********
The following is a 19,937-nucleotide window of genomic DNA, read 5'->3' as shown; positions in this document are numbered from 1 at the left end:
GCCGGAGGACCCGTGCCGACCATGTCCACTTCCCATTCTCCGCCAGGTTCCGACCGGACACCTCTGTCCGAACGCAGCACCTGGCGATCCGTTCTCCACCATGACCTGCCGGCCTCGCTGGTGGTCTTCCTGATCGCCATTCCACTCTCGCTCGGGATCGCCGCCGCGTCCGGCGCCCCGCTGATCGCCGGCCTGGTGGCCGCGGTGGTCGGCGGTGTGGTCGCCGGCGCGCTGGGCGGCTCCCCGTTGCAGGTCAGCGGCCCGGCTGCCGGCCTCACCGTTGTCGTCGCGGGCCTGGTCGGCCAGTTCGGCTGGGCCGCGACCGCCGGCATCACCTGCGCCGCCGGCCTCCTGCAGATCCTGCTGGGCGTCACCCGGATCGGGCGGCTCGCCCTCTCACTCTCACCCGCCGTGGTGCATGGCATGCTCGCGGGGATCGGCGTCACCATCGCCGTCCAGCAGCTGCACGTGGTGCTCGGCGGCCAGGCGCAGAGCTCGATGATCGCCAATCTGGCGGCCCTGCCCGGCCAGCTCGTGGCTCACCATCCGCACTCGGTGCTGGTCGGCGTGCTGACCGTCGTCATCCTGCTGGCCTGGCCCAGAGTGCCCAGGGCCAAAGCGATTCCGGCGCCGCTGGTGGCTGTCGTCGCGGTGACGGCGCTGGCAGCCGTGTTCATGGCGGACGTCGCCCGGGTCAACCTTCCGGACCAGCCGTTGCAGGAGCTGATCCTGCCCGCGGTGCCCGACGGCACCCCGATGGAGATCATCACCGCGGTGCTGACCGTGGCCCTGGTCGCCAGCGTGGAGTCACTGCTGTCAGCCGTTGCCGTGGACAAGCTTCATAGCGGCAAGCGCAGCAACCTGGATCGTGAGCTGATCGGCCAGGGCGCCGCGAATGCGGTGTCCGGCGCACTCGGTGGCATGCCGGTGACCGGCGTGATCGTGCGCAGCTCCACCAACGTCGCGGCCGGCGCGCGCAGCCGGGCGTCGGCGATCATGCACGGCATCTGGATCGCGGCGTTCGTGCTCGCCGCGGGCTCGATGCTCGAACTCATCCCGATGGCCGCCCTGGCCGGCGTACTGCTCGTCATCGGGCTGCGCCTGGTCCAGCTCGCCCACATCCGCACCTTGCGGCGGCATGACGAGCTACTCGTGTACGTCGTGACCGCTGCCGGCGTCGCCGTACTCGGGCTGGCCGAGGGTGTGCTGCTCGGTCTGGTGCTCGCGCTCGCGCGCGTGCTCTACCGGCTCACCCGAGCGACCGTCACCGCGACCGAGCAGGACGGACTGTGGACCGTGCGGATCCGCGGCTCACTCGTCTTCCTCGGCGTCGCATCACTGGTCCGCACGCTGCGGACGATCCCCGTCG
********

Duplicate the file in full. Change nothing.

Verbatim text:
The following is a 19,937-nucleotide window of genomic DNA, read 5'->3' as shown; positions in this document are numbered from 1 at the left end:
GCCGGAGGACCCGTGCCGACCATGTCCACTTCCCATTCTCCGCCAGGTTCCGACCGGACACCTCTGTCCGAACGCAGCACCTGGCGATCCGTTCTCCACCATGACCTGCCGGCCTCGCTGGTGGTCTTCCTGATCGCCATTCCACTCTCGCTCGGGATCGCCGCCGCGTCCGGCGCCCCGCTGATCGCCGGCCTGGTGGCCGCGGTGGTCGGCGGTGTGGTCGCCGGCGCGCTGGGCGGCTCCCCGTTGCAGGTCAGCGGCCCGGCTGCCGGCCTCACCGTTGTCGTCGCGGGCCTGGTCGGCCAGTTCGGCTGGGCCGCGACCGCCGGCATCACCTGCGCCGCCGGCCTCCTGCAGATCCTGCTGGGCGTCACCCGGATCGGGCGGCTCGCCCTCTCACTCTCACCCGCCGTGGTGCATGGCATGCTCGCGGGGATCGGCGTCACCATCGCCGTCCAGCAGCTGCACGTGGTGCTCGGCGGCCAGGCGCAGAGCTCGATGATCGCCAATCTGGCGGCCCTGCCCGGCCAGCTCGTGGCTCACCATCCGCACTCGGTGCTGGTCGGCGTGCTGACCGTCGTCATCCTGCTGGCCTGGCCCAGAGTGCCCAGGGCCAAAGCGATTCCGGCGCCGCTGGTGGCTGTCGTCGCGGTGACGGCGCTGGCAGCCGTGTTCATGGCGGACGTCGCCCGGGTCAACCTTCCGGACCAGCCGTTGCAGGAGCTGATCCTGCCCGCGGTGCCCGACGGCACCCCGATGGAGATCATCACCGCGGTGCTGACCGTGGCCCTGGTCGCCAGCGTGGAGTCACTGCTGTCAGCCGTTGCCGTGGACAAGCTTCATAGCGGCAAGCGCAGCAACCTGGATCGTGAGCTGATCGGCCAGGGCGCCGCGAATGCGGTGTCCGGCGCACTCGGTGGCATGCCGGTGACCGGCGTGATCGTGCGCAGCTCCACCAACGTCGCGGCCGGCGCGCGCAGCCGGGCGTCGGCGATCATGCACGGCATCTGGATCGCGGCGTTCGTGCTCGCCGCGGGCTCGATGCTCGAACTCATCCCGATGGCCGCCCTGGCCGGCGTACTGCTCGTCATCGGGCTGCGCCTGGTCCAGCTCGCCCACATCCGCACCTTGCGGCGGCATGACGAGCTACTCGTGTACGTCGTGACCGCTGCCGGCGTCGCCGTACTCGGGCTGGCCGAGGGTGTGCTGCTCGGTCTGGTGCTCGCGCTCGCGCGCGTGCTCTACCGGCTCACCCGAGCGACCGTCACCGCGACCGAGCAGGACGGACTGTGGACCGTGCGGATCCGCGGCTCACTCGTCTTCCTCGGCGTCGCATCACTGGTCCGCACGCTGCGGACGATCCCCGTCG